It's not about guns...
It's about citizenship

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http://www.potowmack.org/supct2.html

Intro:The Libertarian Fantasy on the Supreme Court

Thomas and Scalia

Joyce Lee Malcolm, Stephen Halbrook, Don Kates, Joseph Story's "palladium of the liberties of a republic," Blackstone's Commentaries

G. Eyclesheimer Ernst

[Halbrook]
[Blackstone]
[Joseph Story]
[Supremacy of Law]

Clarence Thomas lists Don Kates, "Handgun Prohibition and the Original Meaning of the Second Amendment," 82 Michigan Law Review 203 (1983), #14 on LaPierre's list. The "personal right" in Kates does not include a right to be armed outside of accountability to public authority. He wrote p. 265:

Kates' intellectual honesty that the militiamen were accountable to public authority and were armed for the state or as the state not against the state causes apoplexy in gun lobby extremists like Stephen Halbrook. Kates has three articles on LaPierre's list second to Halbrook's five. Halbrook denounced the passage from Kates above in "To Bear Arms for Self-Defense: Our Second Amendment Heritage," American Rifleman, Nov., '84. Halbrook's problem with political authority is quite explicit. Joyce Lee Malcolm, Van Alstyne, Clarence Thomas, and Scalia, in their devotion to the "personal right," show no appreciation of the conflicts within the gun lobby itself.

Clarence Thomas cites the pseudoscholarship of Stephen Halbrook who argued Printz and Mack for the NRA before the Supreme Court and to whom the Potowmack Institute has given much attention (See .../196rehm.html, .../196fp46.html, and .../196locke.html) as one proponent in what Halbrook describes as a public debate. Thomas also lists Van Alstyne, Robert Cottrol, Sanford Levinson, and Don Kates. (See Wayne LaPierre's list in Guns, Crime, and Freedom and all quote James Madison's words from Federalist Paper No. 46 out of context to mean something very different from what they mean in context.


None mention the true scholars of the Second Amendment, militias, and citizen soldiers:

John Kenneth Rowland, .../potowmack/1197row.html, previously unpublished PhD dissertation, Ohio State, 1978.
Jerry Cooper, The Rise of the National Guard (1997). Chapter 1 treats the period from colonial America to the Civil War.
Russell F. Weigley, History of the United States Army (1967). Weigley's theme is the dual system of citizen soldiers (jus militiae) and professional army.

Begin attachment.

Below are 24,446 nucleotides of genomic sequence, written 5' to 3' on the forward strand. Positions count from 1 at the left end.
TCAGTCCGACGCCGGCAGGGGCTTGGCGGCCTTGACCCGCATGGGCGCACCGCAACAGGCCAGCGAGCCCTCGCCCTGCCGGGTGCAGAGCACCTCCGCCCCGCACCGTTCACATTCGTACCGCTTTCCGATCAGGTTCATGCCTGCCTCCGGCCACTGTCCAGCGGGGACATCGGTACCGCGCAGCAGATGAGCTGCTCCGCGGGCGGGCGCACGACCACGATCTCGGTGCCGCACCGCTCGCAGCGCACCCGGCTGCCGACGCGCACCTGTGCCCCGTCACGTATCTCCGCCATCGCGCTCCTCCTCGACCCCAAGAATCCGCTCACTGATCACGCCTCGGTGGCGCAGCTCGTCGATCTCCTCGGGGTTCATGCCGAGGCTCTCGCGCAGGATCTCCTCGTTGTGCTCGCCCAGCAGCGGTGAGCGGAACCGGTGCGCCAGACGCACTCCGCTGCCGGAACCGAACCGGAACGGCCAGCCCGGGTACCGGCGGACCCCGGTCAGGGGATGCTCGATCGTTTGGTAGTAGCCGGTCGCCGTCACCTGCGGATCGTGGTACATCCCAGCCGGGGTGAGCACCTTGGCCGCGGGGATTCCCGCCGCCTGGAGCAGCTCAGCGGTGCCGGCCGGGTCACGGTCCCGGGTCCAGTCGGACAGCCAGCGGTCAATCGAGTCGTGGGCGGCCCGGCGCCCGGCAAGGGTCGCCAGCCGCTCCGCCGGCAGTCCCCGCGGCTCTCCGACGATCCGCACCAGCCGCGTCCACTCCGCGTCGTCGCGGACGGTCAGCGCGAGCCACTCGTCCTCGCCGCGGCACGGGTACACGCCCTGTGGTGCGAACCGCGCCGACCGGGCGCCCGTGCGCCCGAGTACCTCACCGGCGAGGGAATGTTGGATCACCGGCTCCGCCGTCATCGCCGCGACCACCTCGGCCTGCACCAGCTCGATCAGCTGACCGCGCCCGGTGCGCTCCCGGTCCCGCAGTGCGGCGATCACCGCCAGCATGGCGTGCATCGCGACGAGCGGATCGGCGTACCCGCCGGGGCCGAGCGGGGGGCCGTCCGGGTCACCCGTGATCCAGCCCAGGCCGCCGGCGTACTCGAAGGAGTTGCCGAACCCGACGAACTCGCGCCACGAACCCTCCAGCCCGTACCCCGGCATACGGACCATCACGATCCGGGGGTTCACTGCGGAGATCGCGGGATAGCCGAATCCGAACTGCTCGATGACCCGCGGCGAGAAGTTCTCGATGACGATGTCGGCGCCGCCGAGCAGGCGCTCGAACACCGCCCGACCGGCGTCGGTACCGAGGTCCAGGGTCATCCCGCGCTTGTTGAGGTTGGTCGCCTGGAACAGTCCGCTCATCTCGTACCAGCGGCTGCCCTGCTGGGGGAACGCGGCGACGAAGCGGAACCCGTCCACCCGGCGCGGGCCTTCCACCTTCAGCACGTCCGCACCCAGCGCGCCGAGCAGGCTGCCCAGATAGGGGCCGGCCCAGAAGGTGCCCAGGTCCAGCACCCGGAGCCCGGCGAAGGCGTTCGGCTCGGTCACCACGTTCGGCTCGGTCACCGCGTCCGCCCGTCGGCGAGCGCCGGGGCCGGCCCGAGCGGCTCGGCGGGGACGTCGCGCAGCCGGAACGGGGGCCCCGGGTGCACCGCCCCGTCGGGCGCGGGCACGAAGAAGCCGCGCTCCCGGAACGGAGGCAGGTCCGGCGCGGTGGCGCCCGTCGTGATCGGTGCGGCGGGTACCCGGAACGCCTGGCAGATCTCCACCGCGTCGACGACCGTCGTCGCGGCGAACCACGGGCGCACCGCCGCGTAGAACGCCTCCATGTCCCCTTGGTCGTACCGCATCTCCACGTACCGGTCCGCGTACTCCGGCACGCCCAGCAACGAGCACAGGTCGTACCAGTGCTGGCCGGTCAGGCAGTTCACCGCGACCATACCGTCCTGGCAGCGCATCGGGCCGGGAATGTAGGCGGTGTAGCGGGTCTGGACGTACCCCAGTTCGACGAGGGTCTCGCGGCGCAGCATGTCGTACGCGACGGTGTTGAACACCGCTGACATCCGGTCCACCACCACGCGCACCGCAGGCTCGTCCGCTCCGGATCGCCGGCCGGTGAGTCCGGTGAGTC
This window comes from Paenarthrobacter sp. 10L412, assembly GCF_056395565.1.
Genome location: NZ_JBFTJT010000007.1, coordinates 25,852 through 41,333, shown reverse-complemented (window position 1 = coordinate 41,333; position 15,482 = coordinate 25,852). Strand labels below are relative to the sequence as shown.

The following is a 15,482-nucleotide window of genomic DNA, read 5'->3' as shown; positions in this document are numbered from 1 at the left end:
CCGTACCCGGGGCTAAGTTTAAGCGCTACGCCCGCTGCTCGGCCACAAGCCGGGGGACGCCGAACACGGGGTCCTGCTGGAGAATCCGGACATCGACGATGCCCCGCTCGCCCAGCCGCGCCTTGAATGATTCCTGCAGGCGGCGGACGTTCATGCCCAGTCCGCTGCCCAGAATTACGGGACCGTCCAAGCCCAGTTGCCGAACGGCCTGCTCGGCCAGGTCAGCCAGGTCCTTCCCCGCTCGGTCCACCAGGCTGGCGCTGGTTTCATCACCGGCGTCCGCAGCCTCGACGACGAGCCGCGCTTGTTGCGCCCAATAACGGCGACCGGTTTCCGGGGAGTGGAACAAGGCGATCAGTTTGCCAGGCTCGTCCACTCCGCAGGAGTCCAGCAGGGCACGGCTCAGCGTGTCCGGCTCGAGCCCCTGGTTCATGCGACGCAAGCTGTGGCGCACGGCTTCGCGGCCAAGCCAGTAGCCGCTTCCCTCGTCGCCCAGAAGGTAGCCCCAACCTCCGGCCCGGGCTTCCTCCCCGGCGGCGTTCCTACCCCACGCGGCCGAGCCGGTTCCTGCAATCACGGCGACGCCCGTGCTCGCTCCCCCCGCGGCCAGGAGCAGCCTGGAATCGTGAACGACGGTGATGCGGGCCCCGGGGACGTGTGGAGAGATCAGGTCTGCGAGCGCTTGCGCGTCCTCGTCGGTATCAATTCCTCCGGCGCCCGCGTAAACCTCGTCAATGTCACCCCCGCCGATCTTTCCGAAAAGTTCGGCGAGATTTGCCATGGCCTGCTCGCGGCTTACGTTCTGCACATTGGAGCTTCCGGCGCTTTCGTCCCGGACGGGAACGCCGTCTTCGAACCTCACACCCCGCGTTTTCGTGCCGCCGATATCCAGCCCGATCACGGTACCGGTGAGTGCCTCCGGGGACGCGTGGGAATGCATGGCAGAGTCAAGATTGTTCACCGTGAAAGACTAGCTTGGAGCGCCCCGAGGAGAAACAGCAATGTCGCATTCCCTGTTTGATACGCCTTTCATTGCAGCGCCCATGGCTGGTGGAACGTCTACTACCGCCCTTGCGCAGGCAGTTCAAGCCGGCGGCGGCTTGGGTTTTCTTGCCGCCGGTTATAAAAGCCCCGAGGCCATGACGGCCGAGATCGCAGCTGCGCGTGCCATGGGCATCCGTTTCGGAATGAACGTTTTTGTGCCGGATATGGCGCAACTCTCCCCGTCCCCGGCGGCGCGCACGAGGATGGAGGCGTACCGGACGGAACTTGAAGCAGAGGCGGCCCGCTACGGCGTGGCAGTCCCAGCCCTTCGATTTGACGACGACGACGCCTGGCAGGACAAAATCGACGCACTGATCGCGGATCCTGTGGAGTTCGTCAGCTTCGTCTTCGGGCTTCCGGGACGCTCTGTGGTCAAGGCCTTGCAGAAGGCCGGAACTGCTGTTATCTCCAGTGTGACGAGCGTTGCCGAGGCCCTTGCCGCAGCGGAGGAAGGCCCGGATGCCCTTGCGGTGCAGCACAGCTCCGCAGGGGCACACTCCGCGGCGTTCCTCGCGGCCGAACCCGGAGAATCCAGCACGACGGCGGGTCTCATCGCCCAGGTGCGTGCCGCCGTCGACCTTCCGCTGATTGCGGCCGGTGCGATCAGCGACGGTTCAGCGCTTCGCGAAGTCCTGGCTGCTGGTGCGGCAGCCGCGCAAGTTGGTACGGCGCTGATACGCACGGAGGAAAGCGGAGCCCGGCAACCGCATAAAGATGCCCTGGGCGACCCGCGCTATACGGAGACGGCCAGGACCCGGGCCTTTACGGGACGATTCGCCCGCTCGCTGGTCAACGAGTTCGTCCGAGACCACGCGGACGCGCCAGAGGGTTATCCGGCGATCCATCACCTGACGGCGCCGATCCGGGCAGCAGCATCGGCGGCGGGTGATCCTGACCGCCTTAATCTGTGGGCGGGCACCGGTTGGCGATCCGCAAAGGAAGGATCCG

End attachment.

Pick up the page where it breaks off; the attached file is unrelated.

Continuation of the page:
Lawrence Cress, Citizens in Arms (1982)
Lawrence Cress, "An Armed Community: The Origins and the Meaning of the Right to Bear Arms," J. Am Hist., 1984. Now in our Archive
John K. Mahon, History of the Militia and the National Guard, (1983)

Also, a very readable, informative, historically accurate perspective from a politician who is not a professional historian but who did spend many years on the Senate Armed Services Committee:
Gary Hart, The Minutemen (1998), chapter 4, "The Republic and the Militia."


Thomas and Scalia also list the pseudoscholarship of Joyce Lee Malcolm. Malcolm's review of Halbrook's That Every Man Be Armed is #10 on LaPierre's list. LaPierre does not mention that Malcolm's is a very critical review, but she is not critical because Halbrook is a fraud and a charlatan who repeatedly lifts words out of context and gives them new meaning (See .../196fp46.html, and .../196locke.html). She is critical of Halbrook for not making a better case. Malcolm does not examine Halbrook's intellectual dishonesty and offers no critique of his "libertarian republicanism." By not challenging Halbrook's doctrine she gives it her endorsement.

[Kates]
[Blackstone]
[Joseph Story]
[Supremacy of Law]

Halbrook's doctrine is found on p. 9 of That Every Man Be Armed:

According to this doctrine the citizens have to be armed first then they consent to be governed. Presumably they keep their guns outside of the reaches of the political community which means they never consented to be governed at all. Is this what Malcolm endorses? A little explanation is in order.

One of Malcolm's favorite quotes is from Blackstone's Commentaries. She put it this way before the House Subcommittee on Crime April 5, 1995: "[Blackstone] saw the people's right to be armed as their protection when 'the sanctions of society and laws are found insufficient to restrain the violence of oppression." These words are used by Halbrook and many others. It is as important to look at these words in full context and the context of their time.

Blackstone's Commentaries was published in 1763, a quarter of a century before the American Revolution. An overview of the transformation from the political concepts of the pre-American Revolution British Constitution to the concepts of the US Constitution of 1787 is provided in .../1197row.html. This transformation is described in great detail by Gordon Wood in The Creation of the American Republic (1969). Blackstone's "violence of oppression" was in the context of the rulers and the ruled as separate estates of the realm in the British Constitution. In the US Constitution the rulers and the ruled became one and the same (.../1197row.html) and Blackstone's "violence of oppression" lost its meaning and its context.


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[Kates]
[Halbrook]
[Joseph Story]
[Supremacy of Law]


Blackstone's Commentaries

The Rights of the People

Blackstone defines the three absolute rights of Englishmen as the rights to personal security, personal liberty, and private property. "[T]o protect and maintain the[se] three great and primary rights," there have been "established certain other auxiliary subordinate rights of the subject, which serve principally as outworks or barriers." Blackstone's observations only make sense in the context of concepts of the British Constitution where the rulers and the ruled were separate estates of the realm. The King's army was a standing army composed of mercenaries, foreigners (Germans in the American Revolution), and social outcasts and misfits. They only knew the military life and were regarded by the people with suspicion although no one questioned the royal prerogative to maintain a regular army. The militia were the local, rooted people led by respectable men of rank and property. Blackstone's rights are described in this context, Book I, p. 141: